Hundreds of Alaskans gathered in downtown Anchorage Sunday night to join nationwide protests over President Donald Trump's executive order blocking entry to the United States from seven Muslim-majority countries and suspending refugee resettlement.
As the sun set, a crowd of about 200 people stood in the cold at the corner of Seventh Avenue and C Street, near the federal courthouse.
Protest organizer Michael Patterson said he'd been motivated by a desire to give Anchorage's immigrants and refugees visible community support.
"Immigrants and refugees here need to feel safe," he said. "You need to know your community supports you."
Lea McDermid, an Anchorage immigration attorney, held a sign that said "We are all immigrants." McDermid said the order has stoked fear and confusion in her clients.
"I have clients with asylum cases pending who are terrified," she said. "I'm telling my Muslim clients not to travel abroad because I don't know what's going to happen next."
Chanting "No ban, no wall," and "No hate, no fear, refugees are welcome here," at passing motorists in the deepening darkness and cold, the crowds took over Seventh Avenue, stopping traffic as they marched down the street.
When the crowd reconvened, Patterson called on the members of Alaska's congressional delegation — who have all so far been silent on the executive actions — to make public statements.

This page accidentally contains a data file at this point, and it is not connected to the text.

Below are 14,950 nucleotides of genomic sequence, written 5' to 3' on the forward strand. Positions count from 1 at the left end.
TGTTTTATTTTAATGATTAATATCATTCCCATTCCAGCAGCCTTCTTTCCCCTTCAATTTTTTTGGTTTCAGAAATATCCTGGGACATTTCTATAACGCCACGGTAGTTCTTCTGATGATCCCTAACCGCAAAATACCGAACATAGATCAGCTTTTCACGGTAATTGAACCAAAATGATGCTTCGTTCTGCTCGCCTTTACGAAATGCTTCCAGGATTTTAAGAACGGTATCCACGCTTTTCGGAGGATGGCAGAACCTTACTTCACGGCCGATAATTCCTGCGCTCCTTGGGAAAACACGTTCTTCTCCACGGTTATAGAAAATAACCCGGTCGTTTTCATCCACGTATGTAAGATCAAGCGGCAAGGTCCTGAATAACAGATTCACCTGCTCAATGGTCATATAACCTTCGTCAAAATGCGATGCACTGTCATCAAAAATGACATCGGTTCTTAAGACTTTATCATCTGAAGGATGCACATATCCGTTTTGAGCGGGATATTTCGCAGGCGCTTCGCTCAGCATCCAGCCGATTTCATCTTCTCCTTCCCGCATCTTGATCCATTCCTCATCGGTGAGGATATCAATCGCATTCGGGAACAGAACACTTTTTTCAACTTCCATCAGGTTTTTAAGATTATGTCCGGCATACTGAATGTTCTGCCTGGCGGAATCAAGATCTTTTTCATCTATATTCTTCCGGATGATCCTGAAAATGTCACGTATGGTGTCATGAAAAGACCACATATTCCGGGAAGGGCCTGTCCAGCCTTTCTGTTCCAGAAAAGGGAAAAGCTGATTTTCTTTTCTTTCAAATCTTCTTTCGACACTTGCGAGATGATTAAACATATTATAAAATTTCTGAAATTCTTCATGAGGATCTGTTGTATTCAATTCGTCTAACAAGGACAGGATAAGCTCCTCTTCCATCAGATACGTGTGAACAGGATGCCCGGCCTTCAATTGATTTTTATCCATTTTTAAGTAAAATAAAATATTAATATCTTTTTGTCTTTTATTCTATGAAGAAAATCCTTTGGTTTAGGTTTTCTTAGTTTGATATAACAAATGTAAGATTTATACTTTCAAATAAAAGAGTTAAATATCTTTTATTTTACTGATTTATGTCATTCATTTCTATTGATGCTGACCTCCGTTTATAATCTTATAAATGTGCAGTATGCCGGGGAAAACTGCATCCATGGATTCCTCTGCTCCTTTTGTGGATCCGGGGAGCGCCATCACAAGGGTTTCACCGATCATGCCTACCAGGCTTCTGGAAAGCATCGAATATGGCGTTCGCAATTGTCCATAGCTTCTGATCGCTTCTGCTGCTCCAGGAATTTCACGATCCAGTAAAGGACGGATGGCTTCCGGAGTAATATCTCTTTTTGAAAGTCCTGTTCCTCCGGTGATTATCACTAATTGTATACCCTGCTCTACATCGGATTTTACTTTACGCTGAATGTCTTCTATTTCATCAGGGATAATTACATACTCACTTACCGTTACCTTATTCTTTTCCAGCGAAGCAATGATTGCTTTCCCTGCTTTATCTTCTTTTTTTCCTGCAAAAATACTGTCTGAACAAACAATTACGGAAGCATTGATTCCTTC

"We want Don Young, we want Sullivan and Murkowski to publicly condemn the wall and the ban!" he said. "Mr. Mayor, will you publicly condemn the wall and the ban?"
Anchorage Mayor Ethan Berkowitz stepped into the middle of the crowd with a megaphone.
"Anchorage is the most diverse city in the country," he said. "And like many of you here, I am the son and grandson of immigrants and refugees."
"What are you gonna do about it?" yelled someone in the crowd.
"This city is going to make sure that every person here, regardless of how you arrived or when you arrived is afforded the protections of the law and the protections of law enforcement," Berkowitz said.
Patterson, the organizer, held his young son. He said he was happy about the turnout — in the many protests he had attended over the years, getting 25 people there at the start time was often a feat, he said.
"I think people on a visceral level feel that democracy is in jeopardy," he said.